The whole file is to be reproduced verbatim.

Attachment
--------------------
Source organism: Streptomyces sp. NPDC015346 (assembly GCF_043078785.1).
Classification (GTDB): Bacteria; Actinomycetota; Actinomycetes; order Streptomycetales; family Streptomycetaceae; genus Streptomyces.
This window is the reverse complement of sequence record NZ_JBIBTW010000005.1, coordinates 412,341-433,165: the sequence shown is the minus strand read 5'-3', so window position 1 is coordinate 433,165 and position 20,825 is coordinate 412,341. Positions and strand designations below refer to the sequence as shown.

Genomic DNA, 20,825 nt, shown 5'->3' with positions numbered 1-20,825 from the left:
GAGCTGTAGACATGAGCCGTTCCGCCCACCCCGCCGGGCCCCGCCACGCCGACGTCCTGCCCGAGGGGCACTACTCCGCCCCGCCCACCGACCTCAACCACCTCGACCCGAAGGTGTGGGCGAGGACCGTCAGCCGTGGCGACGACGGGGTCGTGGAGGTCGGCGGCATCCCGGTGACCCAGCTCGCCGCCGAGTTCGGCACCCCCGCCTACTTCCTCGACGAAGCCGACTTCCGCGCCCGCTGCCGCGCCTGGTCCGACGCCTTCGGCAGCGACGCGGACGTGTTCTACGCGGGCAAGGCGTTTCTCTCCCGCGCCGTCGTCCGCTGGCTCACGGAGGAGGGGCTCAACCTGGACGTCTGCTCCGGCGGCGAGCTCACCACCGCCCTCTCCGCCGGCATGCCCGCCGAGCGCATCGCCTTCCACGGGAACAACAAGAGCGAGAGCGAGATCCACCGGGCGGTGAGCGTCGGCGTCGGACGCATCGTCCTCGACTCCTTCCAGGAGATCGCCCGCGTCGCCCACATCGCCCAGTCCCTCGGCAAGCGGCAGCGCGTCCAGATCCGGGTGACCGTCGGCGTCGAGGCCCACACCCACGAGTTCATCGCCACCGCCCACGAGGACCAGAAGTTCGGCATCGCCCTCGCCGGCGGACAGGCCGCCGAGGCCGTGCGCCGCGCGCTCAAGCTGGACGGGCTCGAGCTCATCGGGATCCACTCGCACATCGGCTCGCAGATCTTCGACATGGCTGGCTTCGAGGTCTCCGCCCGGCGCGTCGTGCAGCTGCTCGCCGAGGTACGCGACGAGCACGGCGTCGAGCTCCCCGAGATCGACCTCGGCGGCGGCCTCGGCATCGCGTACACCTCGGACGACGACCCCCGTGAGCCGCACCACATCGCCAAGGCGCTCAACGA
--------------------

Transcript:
Source organism: Streptomyces sp. NPDC015346 (assembly GCF_043078785.1).
Classification (GTDB): Bacteria; Actinomycetota; Actinomycetes; order Streptomycetales; family Streptomycetaceae; genus Streptomyces.
This window is the reverse complement of sequence record NZ_JBIBTW010000005.1, coordinates 412,341-433,165: the sequence shown is the minus strand read 5'-3', so window position 1 is coordinate 433,165 and position 20,825 is coordinate 412,341. Positions and strand designations below refer to the sequence as shown.

Genomic DNA, 20,825 nt, shown 5'->3' with positions numbered 1-20,825 from the left:
GAGCTGTAGACATGAGCCGTTCCGCCCACCCCGCCGGGCCCCGCCACGCCGACGTCCTGCCCGAGGGGCACTACTCCGCCCCGCCCACCGACCTCAACCACCTCGACCCGAAGGTGTGGGCGAGGACCGTCAGCCGTGGCGACGACGGGGTCGTGGAGGTCGGCGGCATCCCGGTGACCCAGCTCGCCGCCGAGTTCGGCACCCCCGCCTACTTCCTCGACGAAGCCGACTTCCGCGCCCGCTGCCGCGCCTGGTCCGACGCCTTCGGCAGCGACGCGGACGTGTTCTACGCGGGCAAGGCGTTTCTCTCCCGCGCCGTCGTCCGCTGGCTCACGGAGGAGGGGCTCAACCTGGACGTCTGCTCCGGCGGCGAGCTCACCACCGCCCTCTCCGCCGGCATGCCCGCCGAGCGCATCGCCTTCCACGGGAACAACAAGAGCGAGAGCGAGATCCACCGGGCGGTGAGCGTCGGCGTCGGACGCATCGTCCTCGACTCCTTCCAGGAGATCGCCCGCGTCGCCCACATCGCCCAGTCCCTCGGCAAGCGGCAGCGCGTCCAGATCCGGGTGACCGTCGGCGTCGAGGCCCACACCCACGAGTTCATCGCCACCGCCCACGAGGACCAGAAGTTCGGCATCGCCCTCGCCGGCGGACAGGCCGCCGAGGCCGTGCGCCGCGCGCTCAAGCTGGACGGGCTCGAGCTCATCGGGATCCACTCGCACATCGGCTCGCAGATCTTCGACATGGCTGGCTTCGAGGTCTCCGCCCGGCGCGTCGTGCAGCTGCTCGCCGAGGTACGCGACGAGCACGGCGTCGAGCTCCCCGAGATCGACCTCGGCGGCGGCCTCGGCATCGCGTACACCTCGGACGACGACCCCCGTGAGCCGCACCACATCGCCAAGGCGCTCAACGA